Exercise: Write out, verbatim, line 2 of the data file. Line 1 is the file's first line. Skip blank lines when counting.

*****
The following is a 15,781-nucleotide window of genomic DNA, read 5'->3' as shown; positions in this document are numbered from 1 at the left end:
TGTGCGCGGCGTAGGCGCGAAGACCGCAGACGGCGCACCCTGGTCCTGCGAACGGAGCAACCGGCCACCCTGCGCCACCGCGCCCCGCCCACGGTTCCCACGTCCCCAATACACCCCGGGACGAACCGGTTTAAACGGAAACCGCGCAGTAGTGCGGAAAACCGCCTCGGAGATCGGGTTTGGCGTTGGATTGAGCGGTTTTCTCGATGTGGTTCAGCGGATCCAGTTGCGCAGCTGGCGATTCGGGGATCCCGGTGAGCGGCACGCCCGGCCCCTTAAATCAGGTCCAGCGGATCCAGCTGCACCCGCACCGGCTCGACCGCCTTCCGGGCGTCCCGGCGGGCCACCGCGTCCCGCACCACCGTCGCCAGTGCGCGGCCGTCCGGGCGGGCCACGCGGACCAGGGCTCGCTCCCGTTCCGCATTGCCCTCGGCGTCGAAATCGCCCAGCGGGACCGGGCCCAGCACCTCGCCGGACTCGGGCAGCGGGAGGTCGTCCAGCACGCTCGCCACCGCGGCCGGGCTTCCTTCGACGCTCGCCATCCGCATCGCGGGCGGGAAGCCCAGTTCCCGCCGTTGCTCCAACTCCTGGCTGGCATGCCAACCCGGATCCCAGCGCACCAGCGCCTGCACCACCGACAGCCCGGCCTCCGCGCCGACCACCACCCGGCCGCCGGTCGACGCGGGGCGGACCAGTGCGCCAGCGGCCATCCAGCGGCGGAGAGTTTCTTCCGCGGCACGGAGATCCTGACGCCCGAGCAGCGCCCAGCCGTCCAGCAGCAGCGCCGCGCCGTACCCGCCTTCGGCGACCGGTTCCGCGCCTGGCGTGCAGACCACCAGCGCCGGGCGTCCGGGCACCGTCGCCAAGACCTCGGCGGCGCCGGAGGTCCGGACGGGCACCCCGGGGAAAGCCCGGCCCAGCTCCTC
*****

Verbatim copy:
TGTGCGCGGCGTAGGCGCGAAGACCGCAGACGGCGCACCCTGGTCCTGCGAACGGAGCAACCGGCCACCCTGCGCCACCGCGCCCCGCCCACGGTTCCCACGTCCCCAATACACCCCGGGACGAACCGGTTTAAACGGAAACCGCGCAGTAGTGCGGAAAACCGCCTCGGAGATCGGGTTTGGCGTTGGATTGAGCGGTTTTCTCGATGTGGTTCAGCGGATCCAGTTGCGCAGCTGGCGATTCGGGGATCCCGGTGAGCGGCACGCCCGGCCCCTTAAATCAGGTCCAGCGGATCCAGCTGCACCCGCACCGGCTCGACCGCCTTCCGGGCGTCCCGGCGGGCCACCGCGTCCCGCACCACCGTCGCCAGTGCGCGGCCGTCCGGGCGGGCCACGCGGACCAGGGCTCGCTCCCGTTCCGCATTGCCCTCGGCGTCGAAATCGCCCAGCGGGACCGGGCCCAGCACCTCGCCGGACTCGGGCAGCGGGAGGTCGTCCAGCACGCTCGCCACCGCGGCCGGGCTTCCTTCGACGCTCGCCATCCGCATCGCGGGCGGGAAGCCCAGTTCCCGCCGTTGCTCCAACTCCTGGCTGGCATGCCAACCCGGATCCCAGCGCACCAGCGCCTGCACCACCGACAGCCCGGCCTCCGCGCCGACCACCACCCGGCCGCCGGTCGACGCGGGGCGGACCAGTGCGCCAGCGGCCATCCAGCGGCGGAGAGTTTCTTCCGCGGCACGGAGATCCTGACGCCCGAGCAGCGCCCAGCCGTCCAGCAGCAGCGCCGCGCCGTACCCGCCTTCGGCGACCGGTTCCGCGCCTGGCGTGCAGACCACCAGCGCCGGGCGTCCGGGCACCGTCGCCAAGACCTCGGCGGCGCCGGAGGTCCGGACGGGCACCCCGGGGAAAGCCCGGCCCAGCTCCTC